This article is part of our Rising Star Portfolios Series.
I like big trucks and I cannot lie. OK, that's pretty weak, I know. But trucks are cool. And who would have thought that I could go from playing with trucks as a kid to actually investing in them as an adult? That's the opportunity that presents itself today with Heartland Express
A family affair
In 1978 chairman, CEO and founder Russell Gerdin set out to build a best-in-class trucking company with a reputation for excellent service. Equipped with only four people and 16 trucks, Gerdin certainly had his work cut out for him. Today, Heartland is a nationally recognized trucking company, leading the way in short-to-medium hauls. With 12 strategically located facilities, Heartland provides regional dry van truckload services and transport freight for major shippers across the country.
Three for the road
Focus: With short-to-medium hauls as their priority, Heartland doesn't focus on intermodal services like Hub Group
Growth: The trucking industry has been in a slump due to weak economic activity. However the industry is forecasting growth to start in the latter half of this year. Net orders of commercial trailers rose 7% in December 2010 over a strong November showing; the surge in trailer orders has been broad-based with a 417% increase in the dry van segment (the largest trailer market and Heartland's main focus); and December factory shipments were up 12% from November and 69% versus December 2009. In fact recently, American Trucking Association's Chief Economist Bob Costello told a gathering of trucking executives in Phoenix that the industry is "on the cusp of some of the best years in trucking's history."
Best-in-class: Heartland is still run by its founder, Russell Gerdin, who owns approximately 34% of the shares outstanding. While Mr. Gerdin has taken a leave of absence due to health concerns, the company is in good hands with his son Michael who has worked for the company for almost 20 years. Management focuses on creating an environment where employees want to work, and the company is consistently recognized in the industry for their outstanding service.
Hit the brakes!
Of course it's not all sunshine and lollipops for Heartland and there are plenty of things to look out for:
It's the economy, Fool: The economy is still recovering and Heartland is very susceptible to cyclical conditions. I'll be watching margins for excess capacity (too many trucks, not enough stuff) forcing prices down.
Fuel for the fire: For the most part Heartland is able to pass fuel costs along to customers in the form of surcharge agreements. But this doesn't eliminate the risk, and if fuel prices get out of control, look out.
Customer concentration: In 2009, the company's top 25 customers accounted for about 72% of revenue and the top two accounted for about 24%. I'll be keeping an eye on customer relationships.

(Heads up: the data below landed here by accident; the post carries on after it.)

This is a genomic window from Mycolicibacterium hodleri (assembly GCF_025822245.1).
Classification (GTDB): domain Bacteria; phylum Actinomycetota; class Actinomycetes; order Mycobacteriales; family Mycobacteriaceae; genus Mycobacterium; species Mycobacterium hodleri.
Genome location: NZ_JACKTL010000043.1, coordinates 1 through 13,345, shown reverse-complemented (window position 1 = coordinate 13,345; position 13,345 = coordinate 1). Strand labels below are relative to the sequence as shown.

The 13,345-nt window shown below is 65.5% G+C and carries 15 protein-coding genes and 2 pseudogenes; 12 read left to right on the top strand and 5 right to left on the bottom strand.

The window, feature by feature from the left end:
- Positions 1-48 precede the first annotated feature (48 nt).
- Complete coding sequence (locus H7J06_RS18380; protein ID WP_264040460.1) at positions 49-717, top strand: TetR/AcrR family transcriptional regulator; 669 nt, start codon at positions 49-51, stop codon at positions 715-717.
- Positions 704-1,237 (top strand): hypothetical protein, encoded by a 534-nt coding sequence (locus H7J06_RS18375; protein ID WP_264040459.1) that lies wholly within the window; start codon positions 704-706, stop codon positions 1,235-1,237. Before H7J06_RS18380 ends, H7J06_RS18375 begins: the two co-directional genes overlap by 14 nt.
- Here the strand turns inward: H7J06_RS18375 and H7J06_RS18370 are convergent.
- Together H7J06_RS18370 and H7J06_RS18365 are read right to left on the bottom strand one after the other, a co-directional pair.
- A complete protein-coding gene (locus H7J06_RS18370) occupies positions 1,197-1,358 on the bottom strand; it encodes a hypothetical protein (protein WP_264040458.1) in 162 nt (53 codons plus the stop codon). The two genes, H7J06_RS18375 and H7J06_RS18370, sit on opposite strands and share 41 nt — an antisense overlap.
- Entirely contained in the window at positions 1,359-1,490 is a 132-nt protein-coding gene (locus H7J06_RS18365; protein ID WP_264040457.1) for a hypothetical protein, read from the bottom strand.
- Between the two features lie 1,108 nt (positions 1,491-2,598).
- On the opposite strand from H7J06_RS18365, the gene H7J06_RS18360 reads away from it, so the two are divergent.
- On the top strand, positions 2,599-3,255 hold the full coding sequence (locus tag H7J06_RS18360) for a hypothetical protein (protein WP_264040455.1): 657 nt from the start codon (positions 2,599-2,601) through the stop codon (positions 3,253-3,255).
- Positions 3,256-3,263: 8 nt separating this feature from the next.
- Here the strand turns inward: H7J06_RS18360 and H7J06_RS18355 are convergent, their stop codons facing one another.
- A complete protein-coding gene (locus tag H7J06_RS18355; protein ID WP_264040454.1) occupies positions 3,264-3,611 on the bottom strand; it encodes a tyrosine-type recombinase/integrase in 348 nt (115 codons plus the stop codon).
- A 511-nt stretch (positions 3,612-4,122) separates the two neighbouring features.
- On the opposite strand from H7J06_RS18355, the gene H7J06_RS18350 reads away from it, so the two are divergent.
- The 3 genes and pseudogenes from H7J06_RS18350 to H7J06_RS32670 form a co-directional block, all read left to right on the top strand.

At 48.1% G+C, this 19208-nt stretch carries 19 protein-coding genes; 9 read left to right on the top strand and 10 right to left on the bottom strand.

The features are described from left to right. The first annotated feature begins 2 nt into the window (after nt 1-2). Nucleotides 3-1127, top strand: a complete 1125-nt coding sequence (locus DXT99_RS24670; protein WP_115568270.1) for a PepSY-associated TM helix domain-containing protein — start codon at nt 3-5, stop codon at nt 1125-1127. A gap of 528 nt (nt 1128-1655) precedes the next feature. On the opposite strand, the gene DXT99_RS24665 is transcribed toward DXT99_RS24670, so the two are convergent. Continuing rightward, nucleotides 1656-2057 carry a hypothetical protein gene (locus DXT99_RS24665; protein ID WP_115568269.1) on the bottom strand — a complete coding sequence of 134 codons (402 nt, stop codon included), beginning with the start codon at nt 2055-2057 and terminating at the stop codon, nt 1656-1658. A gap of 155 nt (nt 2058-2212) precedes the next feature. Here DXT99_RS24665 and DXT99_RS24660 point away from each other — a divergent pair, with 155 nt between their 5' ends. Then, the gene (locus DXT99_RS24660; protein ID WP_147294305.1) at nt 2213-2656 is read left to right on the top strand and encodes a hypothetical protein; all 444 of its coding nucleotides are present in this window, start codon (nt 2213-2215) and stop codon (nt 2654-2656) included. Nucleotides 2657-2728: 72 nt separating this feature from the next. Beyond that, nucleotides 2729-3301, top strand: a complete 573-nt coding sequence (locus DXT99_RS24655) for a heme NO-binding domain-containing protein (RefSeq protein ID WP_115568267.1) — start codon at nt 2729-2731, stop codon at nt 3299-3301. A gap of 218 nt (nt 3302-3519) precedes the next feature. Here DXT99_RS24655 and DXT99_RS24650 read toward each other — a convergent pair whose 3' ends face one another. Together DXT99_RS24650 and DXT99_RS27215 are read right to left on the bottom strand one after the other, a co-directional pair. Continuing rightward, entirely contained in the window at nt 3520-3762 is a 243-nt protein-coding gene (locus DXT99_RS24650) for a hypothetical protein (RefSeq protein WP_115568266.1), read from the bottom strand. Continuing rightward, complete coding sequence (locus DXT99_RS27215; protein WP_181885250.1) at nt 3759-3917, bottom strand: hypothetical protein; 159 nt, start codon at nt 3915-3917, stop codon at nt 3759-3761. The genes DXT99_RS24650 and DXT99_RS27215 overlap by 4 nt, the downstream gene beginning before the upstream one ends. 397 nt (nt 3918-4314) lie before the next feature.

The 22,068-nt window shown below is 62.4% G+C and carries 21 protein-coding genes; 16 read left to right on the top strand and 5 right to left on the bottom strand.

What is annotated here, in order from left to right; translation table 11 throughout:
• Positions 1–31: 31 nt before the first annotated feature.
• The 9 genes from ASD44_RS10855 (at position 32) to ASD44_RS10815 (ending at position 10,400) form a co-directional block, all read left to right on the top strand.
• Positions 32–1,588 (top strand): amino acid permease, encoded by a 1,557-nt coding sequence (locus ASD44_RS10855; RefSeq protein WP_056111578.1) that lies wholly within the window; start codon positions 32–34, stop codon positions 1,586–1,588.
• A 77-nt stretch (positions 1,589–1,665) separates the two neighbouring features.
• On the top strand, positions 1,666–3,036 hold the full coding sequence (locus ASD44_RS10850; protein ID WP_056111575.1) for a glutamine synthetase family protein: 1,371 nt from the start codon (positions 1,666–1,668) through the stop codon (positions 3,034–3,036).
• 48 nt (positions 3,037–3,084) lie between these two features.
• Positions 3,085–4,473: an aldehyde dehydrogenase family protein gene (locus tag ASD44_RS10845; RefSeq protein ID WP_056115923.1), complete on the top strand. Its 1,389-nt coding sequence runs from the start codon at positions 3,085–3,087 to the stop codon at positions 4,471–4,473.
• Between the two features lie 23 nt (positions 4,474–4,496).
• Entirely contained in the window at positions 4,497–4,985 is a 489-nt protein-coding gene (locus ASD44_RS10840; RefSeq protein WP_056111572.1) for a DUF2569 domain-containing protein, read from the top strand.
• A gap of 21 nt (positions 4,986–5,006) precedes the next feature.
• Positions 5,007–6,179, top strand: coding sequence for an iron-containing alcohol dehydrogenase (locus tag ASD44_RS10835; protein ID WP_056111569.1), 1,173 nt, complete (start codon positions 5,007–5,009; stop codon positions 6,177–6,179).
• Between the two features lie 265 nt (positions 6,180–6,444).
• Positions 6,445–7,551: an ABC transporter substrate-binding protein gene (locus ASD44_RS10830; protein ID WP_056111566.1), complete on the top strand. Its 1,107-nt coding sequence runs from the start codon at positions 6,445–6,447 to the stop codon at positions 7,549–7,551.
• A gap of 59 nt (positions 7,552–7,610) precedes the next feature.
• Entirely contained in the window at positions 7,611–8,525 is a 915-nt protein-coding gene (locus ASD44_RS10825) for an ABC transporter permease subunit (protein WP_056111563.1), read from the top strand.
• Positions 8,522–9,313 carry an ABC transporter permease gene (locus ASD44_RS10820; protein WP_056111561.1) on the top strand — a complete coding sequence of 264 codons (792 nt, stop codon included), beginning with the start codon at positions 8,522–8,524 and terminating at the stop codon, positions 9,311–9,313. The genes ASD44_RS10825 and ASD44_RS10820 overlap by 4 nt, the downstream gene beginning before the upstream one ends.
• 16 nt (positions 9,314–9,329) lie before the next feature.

Risky regulation: Trucking is a highly regulated industry as it is. Proposals like the one from the U.S. Department of Transportation to require onboard electronic devices to monitor driving time can eat away at profits.
Heartland has grown revenue better than 6% annually over the last decade and I look for this to improve over the next decade as the company expands its presence. Couple that with operating margins trending up over time and I can see shares being worth anywhere between $18-$20 today -- not much of a margin of safety, but the stock rarely looks cheap. If the economy continues to recover nicely, revenue growth should accelerate and shares could see 10%-12% annualized returns over the next five years. Ultimately I see this as a wonderful long-term addition to the portfolio and today's price is a fair one to own shares in an excellent company.
My Foolish bottom line
I like the trucking industry and I think there's plenty of open road ahead for companies like Heartland. So much so that I wouldn't be surprised to see another play on the industry in my portfolio, so be on the lookout. I'm dropping 3% of my initial capital on Heartland Express. When you get a chance, swing on by my discussion board and let's talk about it. You can also follow me on Twitter, and add Heartland Express to My Watchlist.
Stock Advisor analyst Jason Moser owns no shares of any companies mentioned. Try any of our Foolish newsletter services free for 30 days. We Fools may not all hold the same opinions, but we all believe that considering a diverse range of insights makes us better investors. The Motley Fool has a disclosure policy.